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Jaipur Fast Facts
- State: Rajasthan
- District: Jaipur
- Famous for/as: Heritage
- Area: 11,117.8 km2 (4,292.6 sq mi)
- Altitude: 431 m
- Language: Hindi, Rajasthani
- Best Season: Oct - Mar
- Weather: Summer 25 to 45°C, Winter 5 to 22°C
- Clothing: Summer- light tropical or cotton, Winter - Woollens
- Local Transport:
- Pincode: 3020xx
- STDCode: 0141
India Tourism Jaipur,
State Hotel Complex,
Tourist Reception Centre,
M I Road.
Jaipur, India Overview
Jaipur, dubbed "the Pink City" after the colour-wash of its old city’s walls, is indeed a visual treat. The city, which is the Holy Grail of Indian tourism, boasts its assembly of world-renowned monuments. The monuments which draw the largest crowds to Jaipur are the Palace of Winds or Hawa Mahal, Jai Singh's City Palace and Jantar Mantar Observatory, built by the city's founder,
Maharaja Sawai Jai Singh II, a man famed for his talents as a politician, astronomer, and mathematician. Other attractions that will detain you in the capital of Rajasthan are Ram Niwas Bagh and Govindji Temple, Ram Niwas Bagh, the city garden, houses Albert Hall (Central Museum).
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Must See Places in Jaipur, India
Jaipur, India History
In ancient time Jaipur region came under the Matsya Kingdom.
Modern Jaipur was founded in 1727 by Maharaja Ram Seo Master II of Amber who ruled from 1699–1744 and initially his capital was Amber, which lies at a distance of 11 km from Jaipur. He felt the need of shifting his capital city with the increase in population and growing scarcity of water. The King consulted several books on architecture and architects before making the layout of Jaipur. Finally under the architectural guidance of Vidyadhar Bhattacharya, (initially an accounts-clerk in the Amber treasury and later promoted to the office of Chief Architect by the King) Jaipur came into existence on the classical basis of principles of Vastu Shastra and similar classical treatise.
After waging several battles with the Marathas, Maharaja Sawai Jai Singh II was keen on the security aspect of the city. Being a lover of astronomy, mathematics and astrophysics, Jai Singh sought advice from Vidyadhar Bhattacharya, a Brahmin scholar of Bengal, to aid him to design many other buildings including the Royal Palace in the center of the city.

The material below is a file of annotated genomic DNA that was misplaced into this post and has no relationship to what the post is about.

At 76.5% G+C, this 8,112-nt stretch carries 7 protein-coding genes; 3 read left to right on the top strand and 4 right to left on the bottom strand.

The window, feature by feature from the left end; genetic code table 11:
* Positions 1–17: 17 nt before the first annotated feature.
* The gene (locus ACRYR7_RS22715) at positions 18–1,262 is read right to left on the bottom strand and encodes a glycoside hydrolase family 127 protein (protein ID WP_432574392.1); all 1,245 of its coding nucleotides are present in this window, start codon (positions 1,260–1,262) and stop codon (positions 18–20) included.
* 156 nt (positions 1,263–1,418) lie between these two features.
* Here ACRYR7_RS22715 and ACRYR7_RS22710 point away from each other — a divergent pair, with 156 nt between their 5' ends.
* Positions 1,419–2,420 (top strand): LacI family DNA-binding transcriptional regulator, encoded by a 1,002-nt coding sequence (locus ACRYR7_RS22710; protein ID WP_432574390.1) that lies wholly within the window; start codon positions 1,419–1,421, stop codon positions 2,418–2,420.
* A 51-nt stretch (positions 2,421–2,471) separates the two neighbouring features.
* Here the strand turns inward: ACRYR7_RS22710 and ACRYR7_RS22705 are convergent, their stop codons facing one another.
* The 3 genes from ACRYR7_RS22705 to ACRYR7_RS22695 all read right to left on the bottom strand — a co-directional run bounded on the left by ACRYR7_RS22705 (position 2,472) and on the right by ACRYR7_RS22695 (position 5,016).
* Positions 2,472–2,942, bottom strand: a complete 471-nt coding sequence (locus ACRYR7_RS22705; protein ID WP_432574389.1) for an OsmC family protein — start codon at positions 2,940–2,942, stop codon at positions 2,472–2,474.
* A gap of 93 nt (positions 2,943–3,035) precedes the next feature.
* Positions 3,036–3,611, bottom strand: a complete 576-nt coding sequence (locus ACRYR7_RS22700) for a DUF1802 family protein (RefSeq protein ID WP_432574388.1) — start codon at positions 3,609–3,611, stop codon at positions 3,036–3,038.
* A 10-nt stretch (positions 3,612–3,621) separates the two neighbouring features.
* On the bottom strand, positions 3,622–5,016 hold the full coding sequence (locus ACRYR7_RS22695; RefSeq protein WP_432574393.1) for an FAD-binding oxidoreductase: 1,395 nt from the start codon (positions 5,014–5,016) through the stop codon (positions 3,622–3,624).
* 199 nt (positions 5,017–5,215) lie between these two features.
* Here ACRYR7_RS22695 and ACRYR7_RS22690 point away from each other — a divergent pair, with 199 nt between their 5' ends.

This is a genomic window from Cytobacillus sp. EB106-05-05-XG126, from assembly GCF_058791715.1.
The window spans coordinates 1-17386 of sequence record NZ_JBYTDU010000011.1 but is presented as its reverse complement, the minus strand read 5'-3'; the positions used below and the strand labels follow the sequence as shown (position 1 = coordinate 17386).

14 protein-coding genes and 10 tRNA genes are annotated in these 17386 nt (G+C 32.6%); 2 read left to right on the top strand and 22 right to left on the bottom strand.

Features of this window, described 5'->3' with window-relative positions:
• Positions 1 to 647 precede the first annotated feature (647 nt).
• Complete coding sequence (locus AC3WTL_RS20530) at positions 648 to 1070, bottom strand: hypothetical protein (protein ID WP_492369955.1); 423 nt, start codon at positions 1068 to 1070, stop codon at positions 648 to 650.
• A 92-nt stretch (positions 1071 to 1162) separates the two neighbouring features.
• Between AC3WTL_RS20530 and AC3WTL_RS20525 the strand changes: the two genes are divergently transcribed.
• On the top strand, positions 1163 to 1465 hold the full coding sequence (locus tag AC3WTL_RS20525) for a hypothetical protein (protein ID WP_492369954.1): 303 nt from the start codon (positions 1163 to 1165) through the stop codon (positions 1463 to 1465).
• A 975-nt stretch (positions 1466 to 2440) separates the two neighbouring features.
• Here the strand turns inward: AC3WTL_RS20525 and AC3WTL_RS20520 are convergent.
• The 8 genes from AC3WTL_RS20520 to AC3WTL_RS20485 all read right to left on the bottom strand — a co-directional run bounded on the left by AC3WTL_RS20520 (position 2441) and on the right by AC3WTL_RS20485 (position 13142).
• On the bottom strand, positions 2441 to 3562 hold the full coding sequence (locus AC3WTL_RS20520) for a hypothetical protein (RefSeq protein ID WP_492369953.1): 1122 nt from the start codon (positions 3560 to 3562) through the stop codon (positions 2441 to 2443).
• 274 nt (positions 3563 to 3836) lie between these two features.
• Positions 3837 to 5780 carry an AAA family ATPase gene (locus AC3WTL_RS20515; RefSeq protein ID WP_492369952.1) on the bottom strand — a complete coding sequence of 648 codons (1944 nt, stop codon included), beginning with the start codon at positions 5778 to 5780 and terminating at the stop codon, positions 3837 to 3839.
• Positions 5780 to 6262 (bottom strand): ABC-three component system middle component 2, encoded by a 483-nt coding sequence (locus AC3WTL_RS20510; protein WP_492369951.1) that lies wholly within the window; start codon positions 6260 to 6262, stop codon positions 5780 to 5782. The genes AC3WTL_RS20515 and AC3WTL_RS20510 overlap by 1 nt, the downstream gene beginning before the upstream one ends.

The construction of the city started in 1727. It took around 4 years to complete the major palaces, roads and square. The city was built following the principles of Shilpa Shastra, the science of Indian Architecture. The city was divided into nine blocks, of which two consist the state buildings and palaces, with the remaining seven allotted to the public. Huge fortification walls were built along with seven strong gates.
For the time, architecture of the town was very advanced and certainly the best in Indian subcontinent. In 1876, when the Prince of Wales visited Jaipur, the whole city was painted pink to welcome him during the regime of Sawai Ram Singh. Today, avenues remain painted in pink, provide a distinctive appearance to the city. In the 19th century the city grew rapidly; by 1900 it had a population of 160,000. The city's wide boulevards were paved and lit.
The city had several hospitals. Its chief industries were of metals and marble, fostered by a school of art (named as 'Madarsa Hunree') founded in 1868. The city also had three colleges, including a Sanskrit college (1865) and a girls' school (1867) initiated under the reign of the enigmatic Maharaja Sawai Ram Singh II. There was also a wealthy and enterprising community of native bankers, the Marwaris and the administrators Rawana rajput. Maharaja Rishabh Bhawani Singh, the member of the erstwhile maharaja family of Jaipur, died on 17 April 2011 at a private hospital in Gurgaon following multi-organ failure.